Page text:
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  Wednesday, 4 October, 2000, 14:14 GMT 15:14 UK
England v Germany history
The 1966 World Cup final between England and Germany
1966: The disputed third goal from Geoff Hurst
"Football is a game played by 22 players. And then Germany win."

No words come quite as close as those of Gary Lineker to describing the sense of dread experienced by English fans at the prospect of meeting their ancient European foes.

  England v Germany
Germany and England have met eight times in official competitions, one of them a two-legged tie
Germany came out on top four times out of six, England in 1966 and 2000 and the 1982 group meeting was a draw
England beat Germany to the 1966 World Cup trophy, mainly due to a disputed goal, and the nation has apparently been paying the price for it ever since.

Since that memorable day at Wembley, it took England until Euro 2000 to beat Germany in a competitive match again.

Indeed in 15 post-1966 meetings, England have triumphed only three times.

But English fans would hand back those victories and a thousand more in return for the two defeats which have prevented them reaching two major football finals during the 1990s.

  World Cup finals results:
1966, final: Eng 4-2 W Ger - after extra time (at Wembley)
1970, quarter-final: W Ger 3-2 Eng - after extra time (in Leon)
1982, second round group stage: W Ger 0-0 Eng (in Madrid)
1990, semi-final: W Ger 1-1 Eng - after extra time (in Turin) - West Germany won 4-3 on penalties

The bitterness has been compounded by the fact that, in both Italia 90 and Euro 96, Germany went on to beat them to the crown England fans believe could, and should, have been theirs.

But the schizophrenic combination of fatalistic pessimism and unbridled, jingoistic optimism which surrounds the fixture is more than a product of footballing history.

"Two World Wars and one World Cup," is how England's crueller fans might sum it up.

  European championship results:
1972, quarter-final first leg: Eng 1-3 W Ger (at Wembley)
1972, quarter-final second leg: W Ger 0-0 Eng (in Berlin) - West Germany won 3-1 on aggregate
1996, semi-final: Eng 1-1 Ger - after extra time (at Wembley) - Germany won 6-5 on penalties
2000, England won 1-0

English football supporters have the belief that when it comes to playing Germany, justice is on their side.

While the Germans may be technically superior and ruthlessly aloof, the country that invented the game believes it somehow deserves victory if only as compensation for the wrongs of the past.

Nothing could wipe away more quickly the self-satisfied smirk that most English fans displayed at defeating the snarling Scots in the Euro 2000 playoffs, than the looming spectre of Germany - so long England's tormentors.

Stuart Pearce consoles Gareth Southgate at the 1996 Eurpean Championship semi-finals
Missing in action: Southgate after his Euro 96 miss
Just as most fans were convinced that fate, skill and the two-legged format would combine to give England the ultimate edge against Scotland, so that same conviction is felt almost as powerfully in reverse when it comes to the Germans.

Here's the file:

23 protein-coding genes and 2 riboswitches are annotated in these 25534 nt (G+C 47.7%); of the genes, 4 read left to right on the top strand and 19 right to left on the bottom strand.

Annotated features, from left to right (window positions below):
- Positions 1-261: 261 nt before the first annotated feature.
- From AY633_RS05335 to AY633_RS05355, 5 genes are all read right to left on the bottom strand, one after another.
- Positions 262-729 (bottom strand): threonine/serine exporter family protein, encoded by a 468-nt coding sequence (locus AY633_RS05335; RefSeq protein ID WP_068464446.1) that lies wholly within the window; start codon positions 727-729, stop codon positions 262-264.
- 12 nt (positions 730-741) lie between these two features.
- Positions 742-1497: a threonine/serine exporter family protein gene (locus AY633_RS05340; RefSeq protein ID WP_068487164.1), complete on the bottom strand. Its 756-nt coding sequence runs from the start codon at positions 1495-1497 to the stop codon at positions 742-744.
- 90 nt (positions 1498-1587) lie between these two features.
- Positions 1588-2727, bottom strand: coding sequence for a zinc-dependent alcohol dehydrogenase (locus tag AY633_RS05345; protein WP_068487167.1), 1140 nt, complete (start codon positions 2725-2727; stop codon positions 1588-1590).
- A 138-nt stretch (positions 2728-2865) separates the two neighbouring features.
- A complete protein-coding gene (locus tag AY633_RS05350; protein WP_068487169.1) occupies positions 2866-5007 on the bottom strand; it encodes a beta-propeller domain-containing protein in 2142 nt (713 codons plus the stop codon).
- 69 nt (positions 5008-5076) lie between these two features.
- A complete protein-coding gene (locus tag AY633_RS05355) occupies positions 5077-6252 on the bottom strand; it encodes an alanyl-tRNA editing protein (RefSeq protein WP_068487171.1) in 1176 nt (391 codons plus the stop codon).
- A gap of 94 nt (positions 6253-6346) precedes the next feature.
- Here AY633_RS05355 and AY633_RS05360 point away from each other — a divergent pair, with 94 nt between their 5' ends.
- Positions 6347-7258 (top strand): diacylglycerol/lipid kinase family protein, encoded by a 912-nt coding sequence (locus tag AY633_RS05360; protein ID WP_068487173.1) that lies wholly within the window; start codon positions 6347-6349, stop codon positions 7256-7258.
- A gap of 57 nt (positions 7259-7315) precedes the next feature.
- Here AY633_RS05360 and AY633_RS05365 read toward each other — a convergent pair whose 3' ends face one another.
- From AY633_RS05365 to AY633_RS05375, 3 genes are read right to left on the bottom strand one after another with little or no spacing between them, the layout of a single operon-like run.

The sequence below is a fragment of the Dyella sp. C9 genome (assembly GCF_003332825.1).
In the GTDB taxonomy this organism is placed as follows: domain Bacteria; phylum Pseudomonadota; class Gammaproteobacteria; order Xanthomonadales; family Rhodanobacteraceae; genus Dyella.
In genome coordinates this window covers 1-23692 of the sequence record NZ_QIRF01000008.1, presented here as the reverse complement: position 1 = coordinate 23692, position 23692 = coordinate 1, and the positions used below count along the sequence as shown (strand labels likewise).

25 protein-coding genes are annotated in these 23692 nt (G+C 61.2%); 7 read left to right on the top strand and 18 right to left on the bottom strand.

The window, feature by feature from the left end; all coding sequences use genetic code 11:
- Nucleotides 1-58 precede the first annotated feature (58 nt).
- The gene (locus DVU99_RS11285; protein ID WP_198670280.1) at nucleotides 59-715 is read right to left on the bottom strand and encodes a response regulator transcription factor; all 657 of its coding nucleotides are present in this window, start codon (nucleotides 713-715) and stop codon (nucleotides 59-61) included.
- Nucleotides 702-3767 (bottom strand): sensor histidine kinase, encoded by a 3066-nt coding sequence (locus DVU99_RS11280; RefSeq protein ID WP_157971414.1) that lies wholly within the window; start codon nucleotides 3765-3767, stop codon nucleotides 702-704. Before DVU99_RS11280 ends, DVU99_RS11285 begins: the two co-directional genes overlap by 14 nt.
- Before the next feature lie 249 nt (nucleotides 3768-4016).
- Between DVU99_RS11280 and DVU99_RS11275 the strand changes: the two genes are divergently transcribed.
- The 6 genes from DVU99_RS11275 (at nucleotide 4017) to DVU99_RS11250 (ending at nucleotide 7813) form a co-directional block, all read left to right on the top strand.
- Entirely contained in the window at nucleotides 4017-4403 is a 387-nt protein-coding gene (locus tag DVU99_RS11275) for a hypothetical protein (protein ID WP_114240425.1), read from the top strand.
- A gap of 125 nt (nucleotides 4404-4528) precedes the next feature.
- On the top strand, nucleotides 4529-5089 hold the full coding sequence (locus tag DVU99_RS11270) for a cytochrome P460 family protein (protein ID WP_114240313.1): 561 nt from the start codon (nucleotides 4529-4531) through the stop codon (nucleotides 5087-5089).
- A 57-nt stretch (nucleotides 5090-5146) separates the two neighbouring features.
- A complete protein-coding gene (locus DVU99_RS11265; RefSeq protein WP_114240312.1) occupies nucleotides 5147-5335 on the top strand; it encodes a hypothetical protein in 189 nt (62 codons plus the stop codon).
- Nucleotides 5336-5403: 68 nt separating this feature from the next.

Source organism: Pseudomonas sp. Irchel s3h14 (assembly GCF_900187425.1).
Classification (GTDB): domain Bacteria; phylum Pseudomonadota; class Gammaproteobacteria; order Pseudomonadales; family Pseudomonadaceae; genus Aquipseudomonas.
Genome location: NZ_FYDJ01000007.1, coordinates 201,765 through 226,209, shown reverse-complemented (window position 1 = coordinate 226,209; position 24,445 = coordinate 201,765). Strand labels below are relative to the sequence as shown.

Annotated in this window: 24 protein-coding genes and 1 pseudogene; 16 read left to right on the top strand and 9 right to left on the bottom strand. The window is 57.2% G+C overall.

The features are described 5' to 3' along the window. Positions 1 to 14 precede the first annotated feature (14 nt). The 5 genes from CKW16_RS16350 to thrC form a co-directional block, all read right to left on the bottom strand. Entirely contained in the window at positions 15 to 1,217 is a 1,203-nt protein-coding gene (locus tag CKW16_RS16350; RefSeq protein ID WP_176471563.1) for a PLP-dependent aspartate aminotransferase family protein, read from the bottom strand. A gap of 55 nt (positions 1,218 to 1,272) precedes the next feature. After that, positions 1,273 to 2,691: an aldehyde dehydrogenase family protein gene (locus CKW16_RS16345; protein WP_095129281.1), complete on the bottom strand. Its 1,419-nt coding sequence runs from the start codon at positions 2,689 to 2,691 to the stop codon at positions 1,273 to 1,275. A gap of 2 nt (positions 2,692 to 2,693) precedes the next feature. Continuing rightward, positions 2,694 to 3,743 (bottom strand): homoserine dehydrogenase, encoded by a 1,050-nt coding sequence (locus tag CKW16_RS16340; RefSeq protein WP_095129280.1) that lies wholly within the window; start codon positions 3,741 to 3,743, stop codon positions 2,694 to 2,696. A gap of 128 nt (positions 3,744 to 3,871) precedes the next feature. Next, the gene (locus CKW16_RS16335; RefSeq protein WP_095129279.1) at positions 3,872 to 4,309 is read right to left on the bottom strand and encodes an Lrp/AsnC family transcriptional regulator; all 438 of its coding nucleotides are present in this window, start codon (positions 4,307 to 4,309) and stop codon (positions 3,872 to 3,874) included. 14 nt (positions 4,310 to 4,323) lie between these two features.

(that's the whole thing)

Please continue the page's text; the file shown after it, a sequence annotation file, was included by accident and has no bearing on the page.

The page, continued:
It can be summed up in just one word: penalties.

Two of the last three competitive clashes have been settled by the spot-kick and both have shot-down an England side on the brink of major footballing success.

First at the 1990 World Cup and most recently on home soil in the 1996 European Championships.

At Italia 90 England had possibly their best chance of repeating their 1966 triumph.

Italia '90: Pearce is led away in tears
But it evaporated on the pitch of Turin's Delle Alpi stadium, where first, Stuart Pearce's kick was saved and then Chris Waddle blasted his into orbit.

The result left Germany in the finals and England with the delusion that their old adversary was not better at football - just better at taking penalties.

That kernel of moral comfort was left to fester for seven years - until the next competitve meeting, at Euro 96.

England had already overcome one old enemy, Scotland, on route to the semi-final clash.

More than 20 million people - a third of the population - tuned in and were sent into delirium by Alan Shearer's 2nd minute goal.

Germany went on to beat Argentina 1-0 in the 1990 final
Suddenly "30 years of hurt"- as the unofficial anthem of the tournament went - appeared to be nearing an end. But when Stefan Kuntz equalised 15 minutes later, the sense of despondent superstition returned.

The game went to extra-time - Steve McManaman hit the post, Paul Gasgoigne came within the width of a beer mat of sliding home the winner and Sandor Puhl, the excellent Hungarian referee, even ruled out a Kuntz header.

The intensity of the game was only magnified by the final whistle and the prospect of sudden-death spot-kicks.

For the record it went like this:

  • England 1 (Shearer) Germany 0;
  • England 1 Germany 1 (Thomas Hassler);
  • England 2 (David Platt) Germany 1;
  • England 2 Germany 2 (Thomas Strunz)
  • England 3 (Stuart Pearce) Germany 2;
  • England 3 Germany 3 (Stefan Reuter);
  • England 4 (Paul Gascoigne) Germany 3;
  • England 4 Germany 4 (Christian Ziege);
  • England 5 (Teddy Sheringham) Germany 4;
  • England 5 Germany 5 (Stefan Kuntz).
  • Then disaster. Gareth Southgate's poor kick was saved by Andreas Kopke and Andreas Moller finished England off.

"Tantalising, terrifying, tragic," said Paddy Ashdown, the then Liberal Democrat leader.

The feeling, lodged nigglingly at the back of every frustrated English mind ever since, has been "until we meet again".

England hit back during Euro 2000 with a patchy 1-0 victory at Charleroi thanks to what turned out to be Alan Shearer's penultimate international goal.

They will have to do without him for the last ever match at the old Wembley Stadium.

See also:

16 Jun 00 | England
16 Jun 00 | England

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